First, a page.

# Is this function constructed using AC necessarily discontinuous everywhere?

Assume AC. Let $x_\alpha$ be a well-ordering of $\mathbb{R}$. For all $\alpha < \mathfrak{c}$, let $F(x_\alpha) = x_{\alpha+1}$.

Can it be proven that $F$ is discontinuous everywhere?

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Is $F$ intended to be defined on $x_\alpha$ where $\alpha \geq c$? If so, how is it defined? –  Logan Nov 2 '12 at 6:39
I guess I'm confused. Unless I misunderstand, as phrased there is no guarantee that $F$ is defined on all of $R$. Equipollent is a cardinal relation, so even though $c$ is equipollent to $R$ it might not be order-isomorphic to the well ordering on $R$. There are many ordinals equipollent to $R$ and by choosing the smallest you make it likely that many elements of $R$ won't be included in the definition of $F$. –  Logan Nov 2 '12 at 6:46
Dan, I feel that the answer is yes or it depends on CH in some way. I have no idea what the argument should be, though. Interesting question, by the way (+1). –  Asaf Karagila Nov 2 '12 at 7:16
For some reason noone has pointed this out yet: $F$ is not a bijection. Its range misses $x_0$ and all $x_\alpha$ with $\alpha$ limit ordinal. –  Stefan Geschke Nov 2 '12 at 7:43
@Dan Brumleve: Yes, sure, the question is completely valid. I just wanted to clear up this misconception. –  Stefan Geschke Nov 2 '12 at 7:49

$F$ can be continuous at some points, if the well-ordering is defined in the right way. For example, choose your well ordering so that each real number in $(0,1)$ is a unique limit ordinal in $c$. That is, if $T:\mathbb{R} \rightarrow c$ maps each element $x \in \mathbb{R}$ to the element $\alpha$ of $c$ such that $x_\alpha=x$, then we want $x \in (0,1) \Rightarrow \alpha$ is a limit ordinal or 0.

There are enough limit ordinals to accomplish this, because the cardinality of $c$ is the cardinality of $\mathbb{N} \times L(c)$ where $L(c)$ is (the set of all limit ordinals in $c$) $\cup$ 0. So the number of limit ordinals must have the same cardinality as $c$, and the same cardinality as (0,1).

Further define $T$ so that $T(x) = T(x-2)+1$ for all $x \in (2,3)$. At this point $T$ is still injective, because $T(x-2)+1$ is not a limit ordinal.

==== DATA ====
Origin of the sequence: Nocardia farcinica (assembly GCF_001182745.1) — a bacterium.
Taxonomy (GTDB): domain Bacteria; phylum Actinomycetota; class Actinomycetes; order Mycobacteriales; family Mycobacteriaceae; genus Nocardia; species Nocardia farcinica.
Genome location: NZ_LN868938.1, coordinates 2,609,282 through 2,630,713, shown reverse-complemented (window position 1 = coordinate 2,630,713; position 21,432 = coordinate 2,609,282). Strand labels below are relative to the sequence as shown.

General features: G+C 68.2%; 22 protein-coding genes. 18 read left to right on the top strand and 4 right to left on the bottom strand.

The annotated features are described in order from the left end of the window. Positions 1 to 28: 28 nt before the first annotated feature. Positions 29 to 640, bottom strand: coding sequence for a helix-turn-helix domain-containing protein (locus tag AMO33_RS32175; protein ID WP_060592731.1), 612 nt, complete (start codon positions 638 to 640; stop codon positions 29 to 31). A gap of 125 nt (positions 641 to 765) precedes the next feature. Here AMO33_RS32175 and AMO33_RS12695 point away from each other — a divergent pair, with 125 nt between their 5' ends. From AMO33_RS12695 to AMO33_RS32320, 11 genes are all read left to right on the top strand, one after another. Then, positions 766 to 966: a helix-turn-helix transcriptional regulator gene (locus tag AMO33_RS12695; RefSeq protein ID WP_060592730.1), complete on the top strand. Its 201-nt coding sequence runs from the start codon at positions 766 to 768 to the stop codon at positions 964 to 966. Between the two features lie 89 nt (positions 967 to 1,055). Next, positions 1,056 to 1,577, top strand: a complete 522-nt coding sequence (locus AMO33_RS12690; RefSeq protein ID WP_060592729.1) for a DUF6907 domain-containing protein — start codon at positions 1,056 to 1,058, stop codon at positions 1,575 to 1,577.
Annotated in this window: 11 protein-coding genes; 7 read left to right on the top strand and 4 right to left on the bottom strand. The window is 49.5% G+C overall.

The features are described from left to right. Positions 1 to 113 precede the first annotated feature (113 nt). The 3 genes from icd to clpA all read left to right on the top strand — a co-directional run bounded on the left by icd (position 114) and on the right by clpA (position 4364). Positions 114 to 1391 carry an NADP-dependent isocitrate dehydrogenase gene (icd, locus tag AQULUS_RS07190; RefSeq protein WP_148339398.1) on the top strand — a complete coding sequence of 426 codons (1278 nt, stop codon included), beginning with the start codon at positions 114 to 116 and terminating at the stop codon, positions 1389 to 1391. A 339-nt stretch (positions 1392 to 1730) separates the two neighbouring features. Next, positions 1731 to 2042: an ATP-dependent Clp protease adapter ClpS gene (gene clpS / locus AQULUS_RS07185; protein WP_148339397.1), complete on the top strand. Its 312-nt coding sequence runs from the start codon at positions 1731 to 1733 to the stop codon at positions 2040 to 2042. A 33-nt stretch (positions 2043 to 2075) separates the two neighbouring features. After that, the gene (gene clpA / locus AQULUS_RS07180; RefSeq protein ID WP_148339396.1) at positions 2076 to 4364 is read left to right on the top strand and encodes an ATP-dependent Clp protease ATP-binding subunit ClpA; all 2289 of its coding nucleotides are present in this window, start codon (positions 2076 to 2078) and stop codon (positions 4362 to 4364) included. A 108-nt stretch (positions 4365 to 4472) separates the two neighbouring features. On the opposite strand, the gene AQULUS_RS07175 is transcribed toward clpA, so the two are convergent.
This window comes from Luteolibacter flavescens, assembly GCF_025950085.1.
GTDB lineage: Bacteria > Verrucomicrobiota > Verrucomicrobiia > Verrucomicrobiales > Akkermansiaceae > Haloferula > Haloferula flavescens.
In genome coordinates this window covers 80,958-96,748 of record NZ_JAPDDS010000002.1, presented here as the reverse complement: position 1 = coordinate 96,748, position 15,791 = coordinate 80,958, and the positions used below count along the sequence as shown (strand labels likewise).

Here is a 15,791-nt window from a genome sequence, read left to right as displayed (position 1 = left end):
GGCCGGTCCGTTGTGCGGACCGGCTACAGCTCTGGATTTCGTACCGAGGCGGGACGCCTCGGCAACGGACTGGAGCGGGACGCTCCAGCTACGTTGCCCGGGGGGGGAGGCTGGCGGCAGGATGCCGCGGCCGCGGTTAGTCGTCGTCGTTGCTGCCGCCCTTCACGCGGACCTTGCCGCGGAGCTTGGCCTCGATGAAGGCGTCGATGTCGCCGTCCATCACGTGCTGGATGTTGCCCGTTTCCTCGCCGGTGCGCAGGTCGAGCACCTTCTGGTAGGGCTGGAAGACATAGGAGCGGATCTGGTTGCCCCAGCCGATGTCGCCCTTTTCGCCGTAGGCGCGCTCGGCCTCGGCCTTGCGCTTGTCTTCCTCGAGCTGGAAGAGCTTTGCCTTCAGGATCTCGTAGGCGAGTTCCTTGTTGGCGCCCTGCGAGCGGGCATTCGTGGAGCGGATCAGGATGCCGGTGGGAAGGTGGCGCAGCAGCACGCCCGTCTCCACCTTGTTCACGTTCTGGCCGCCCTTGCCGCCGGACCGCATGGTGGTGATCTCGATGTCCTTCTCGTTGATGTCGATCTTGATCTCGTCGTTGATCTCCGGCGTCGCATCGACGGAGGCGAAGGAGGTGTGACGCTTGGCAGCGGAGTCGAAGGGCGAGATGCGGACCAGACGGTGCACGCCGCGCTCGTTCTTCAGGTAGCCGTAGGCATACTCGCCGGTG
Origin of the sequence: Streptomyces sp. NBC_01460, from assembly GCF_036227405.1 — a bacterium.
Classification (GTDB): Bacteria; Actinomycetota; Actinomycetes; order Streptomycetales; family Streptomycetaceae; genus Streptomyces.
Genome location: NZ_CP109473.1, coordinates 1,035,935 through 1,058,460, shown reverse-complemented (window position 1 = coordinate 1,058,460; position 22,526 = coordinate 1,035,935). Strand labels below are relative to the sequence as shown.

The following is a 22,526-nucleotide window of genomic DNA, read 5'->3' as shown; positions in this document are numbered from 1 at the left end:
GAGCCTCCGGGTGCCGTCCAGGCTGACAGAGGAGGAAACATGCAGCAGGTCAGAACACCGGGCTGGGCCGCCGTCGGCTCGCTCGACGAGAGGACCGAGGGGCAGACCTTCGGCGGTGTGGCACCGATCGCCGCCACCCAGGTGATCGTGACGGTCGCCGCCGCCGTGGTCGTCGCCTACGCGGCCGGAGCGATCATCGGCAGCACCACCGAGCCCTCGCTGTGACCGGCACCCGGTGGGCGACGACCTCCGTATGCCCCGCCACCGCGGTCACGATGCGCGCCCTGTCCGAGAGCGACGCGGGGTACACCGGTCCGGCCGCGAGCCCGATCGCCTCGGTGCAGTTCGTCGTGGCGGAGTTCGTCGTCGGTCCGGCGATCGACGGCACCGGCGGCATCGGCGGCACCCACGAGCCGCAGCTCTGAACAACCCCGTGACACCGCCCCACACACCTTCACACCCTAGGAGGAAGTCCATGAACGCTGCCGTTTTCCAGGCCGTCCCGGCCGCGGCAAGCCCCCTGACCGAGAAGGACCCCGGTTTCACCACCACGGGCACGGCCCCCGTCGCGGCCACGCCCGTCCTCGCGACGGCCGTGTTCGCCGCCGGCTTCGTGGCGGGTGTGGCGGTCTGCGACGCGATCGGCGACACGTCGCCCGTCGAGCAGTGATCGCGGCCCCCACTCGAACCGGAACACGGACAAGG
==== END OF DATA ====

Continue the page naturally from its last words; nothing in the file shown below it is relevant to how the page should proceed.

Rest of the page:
Now extend $T$ to the rest of $\mathbb{R}$ where it hasn't already been defined in such a way that it is bijective.

With $x_\alpha$ defined in terms of this $T$, F will be continuous on $(0,1)$. In fact, it will be identically equal to $f(x)=x+2$ on $(0,1)$.

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Points whose index is not a successor ordinals are not in the image of $F$. So if you make $(0,1)$ into limit ordinals you just ensured $F(x)\notin(0,1)$ for all $x\in\mathbb R$. –  Asaf Karagila Nov 2 '12 at 7:57
@AsafKaragila I wasn't trying to put $F(x) \in (0,1)$. I was trying to get $F$ to map $(0,1)$ onto (2,3) continuously. $T$ is a bijection sending (0,1) to limits and (2,3) to successors of limits, and $F$ is a continuous function R->R sending (0,1) to (2,3). –  Logan Nov 2 '12 at 8:05
I think this works fine for the domain $\mathbb{R}^+$. That is good enough for me, but I am going to work through it a little more before accepting. –  Dan Brumleve Nov 3 '12 at 17:01
The domain can be $\mathbb{R}$ if we map $[-1,1)$ to $L(\frak c)$ instead, counting down from $[-1,0)$ and counting up from $[0, 1)$. In that case $f(x) = x+1$ when $x \ge 0$ and $f(x) = x-1$ when $x \lt 0$ and it has a single discontinuity at $x = 0$. –  Dan Brumleve Nov 3 '12 at 18:16
as described here, the domain can be literally anything that contains (0,1)$\cup$(2,3) and has the cardinality of the continuum. –  Logan Nov 3 '12 at 20:35